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Invented in 1994, at the dawn of the Internet and when modern cryptography became mature, Smart Contracts (contracts partially or completely written in code) promised to improve our contractual relationships by enforcing clauses, such as payments, and enabling multiple parties to operate at distance. Over the last twenty years, financial services and other sectors have used some form of smart contract (e.g. the development of algorithmic trading). In the last few years, with the advent of blockchain, smart contracts have created the potential to impact several aspects of our lives.
This section of the journal will specifically consider smart contracts that run on the Blockchain (or Distributed Ledger Technology). We are interested in understanding how blockchain technology can make smart contracts more useful to businesses and society, and what the challenges and limitations ahead are, both from a technical and a legal point of view.
While we are familiar with contracts written in natural language and understand what it means to sign such a contract, our relationships with smart contracts is yet to be defined by the technological advances and elimination of barriers to adoption. This section of the Frontier on Blockchains is multidisciplinary: computer scientists, mathematicians, engineers, members of the legal profession, and the social science have a space to come together to explore and shape the vision of smart contracts.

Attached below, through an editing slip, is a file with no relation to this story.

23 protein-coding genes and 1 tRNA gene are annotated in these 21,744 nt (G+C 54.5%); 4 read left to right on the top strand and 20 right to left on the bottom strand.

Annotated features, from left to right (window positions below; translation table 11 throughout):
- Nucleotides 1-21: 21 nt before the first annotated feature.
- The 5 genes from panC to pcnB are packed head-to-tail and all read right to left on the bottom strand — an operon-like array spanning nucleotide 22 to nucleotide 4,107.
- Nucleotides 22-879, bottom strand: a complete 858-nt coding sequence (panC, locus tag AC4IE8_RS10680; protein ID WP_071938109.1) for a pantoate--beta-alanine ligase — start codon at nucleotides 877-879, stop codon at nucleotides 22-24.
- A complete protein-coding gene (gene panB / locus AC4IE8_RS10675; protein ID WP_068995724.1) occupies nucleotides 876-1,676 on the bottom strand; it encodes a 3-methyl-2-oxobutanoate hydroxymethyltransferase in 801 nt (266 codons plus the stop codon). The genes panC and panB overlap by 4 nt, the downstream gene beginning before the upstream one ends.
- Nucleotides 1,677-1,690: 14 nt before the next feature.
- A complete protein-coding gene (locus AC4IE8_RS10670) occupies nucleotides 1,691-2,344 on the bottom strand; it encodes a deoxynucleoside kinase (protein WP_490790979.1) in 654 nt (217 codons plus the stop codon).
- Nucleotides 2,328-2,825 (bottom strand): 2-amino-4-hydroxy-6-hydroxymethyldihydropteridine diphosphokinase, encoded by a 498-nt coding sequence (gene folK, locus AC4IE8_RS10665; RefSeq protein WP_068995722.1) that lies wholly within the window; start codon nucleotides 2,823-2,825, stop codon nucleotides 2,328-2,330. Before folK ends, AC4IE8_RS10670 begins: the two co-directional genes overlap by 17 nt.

We welcome submissions covering, but not limited to, the following topics:
We solicit both original publications that will help a wide community working on smart contracts to advance the field, and surveys that will help the community to understand the current state of the field.
Frontiers is delighted to announce a journal-wide prize of 10,000 USD, “Yun Family Frontiers in Blockchain Prize". This prize is in collaboration with the Yun Family and associate entities, and will be awarded to the best paper published in 2019.
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Smart Contracts welcomes submissions of the following article types: Community Case Study, Correction, Data Report, Editorial, Hypothesis and Theory, Methods, Mini Review, Opinion, Original Research, Perspective, Policy and Practice Reviews, Policy Brief, Review, Specialty Grand Challenge and Technology and Code.
All manuscripts must be submitted directly to the section Smart Contracts, where they are peer-reviewed by the Associate and Review Editors of the specialty section.
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